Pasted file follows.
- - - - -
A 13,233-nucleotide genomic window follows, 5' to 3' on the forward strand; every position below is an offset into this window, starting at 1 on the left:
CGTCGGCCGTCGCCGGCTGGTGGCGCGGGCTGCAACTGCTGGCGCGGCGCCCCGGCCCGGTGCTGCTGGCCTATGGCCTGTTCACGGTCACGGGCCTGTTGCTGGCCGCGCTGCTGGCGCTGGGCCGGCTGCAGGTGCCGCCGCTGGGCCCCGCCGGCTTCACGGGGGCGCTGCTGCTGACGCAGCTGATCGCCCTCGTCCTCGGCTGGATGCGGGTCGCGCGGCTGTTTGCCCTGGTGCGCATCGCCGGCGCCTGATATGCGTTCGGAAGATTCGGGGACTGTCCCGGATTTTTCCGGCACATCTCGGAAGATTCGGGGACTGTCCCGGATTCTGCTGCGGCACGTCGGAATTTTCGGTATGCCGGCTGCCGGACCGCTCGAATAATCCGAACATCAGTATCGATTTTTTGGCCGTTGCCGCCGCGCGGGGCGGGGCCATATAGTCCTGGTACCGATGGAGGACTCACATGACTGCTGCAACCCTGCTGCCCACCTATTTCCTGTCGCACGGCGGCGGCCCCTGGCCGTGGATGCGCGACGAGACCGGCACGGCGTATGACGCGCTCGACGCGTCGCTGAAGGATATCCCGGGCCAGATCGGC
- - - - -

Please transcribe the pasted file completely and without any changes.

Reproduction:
A 13,233-nucleotide genomic window follows, 5' to 3' on the forward strand; every position below is an offset into this window, starting at 1 on the left:
CGTCGGCCGTCGCCGGCTGGTGGCGCGGGCTGCAACTGCTGGCGCGGCGCCCCGGCCCGGTGCTGCTGGCCTATGGCCTGTTCACGGTCACGGGCCTGTTGCTGGCCGCGCTGCTGGCGCTGGGCCGGCTGCAGGTGCCGCCGCTGGGCCCCGCCGGCTTCACGGGGGCGCTGCTGCTGACGCAGCTGATCGCCCTCGTCCTCGGCTGGATGCGGGTCGCGCGGCTGTTTGCCCTGGTGCGCATCGCCGGCGCCTGATATGCGTTCGGAAGATTCGGGGACTGTCCCGGATTTTTCCGGCACATCTCGGAAGATTCGGGGACTGTCCCGGATTCTGCTGCGGCACGTCGGAATTTTCGGTATGCCGGCTGCCGGACCGCTCGAATAATCCGAACATCAGTATCGATTTTTTGGCCGTTGCCGCCGCGCGGGGCGGGGCCATATAGTCCTGGTACCGATGGAGGACTCACATGACTGCTGCAACCCTGCTGCCCACCTATTTCCTGTCGCACGGCGGCGGCCCCTGGCCGTGGATGCGCGACGAGACCGGCACGGCGTATGACGCGCTCGACGCGTCGCTGAAGGATATCCCGGGCCAGATCGGC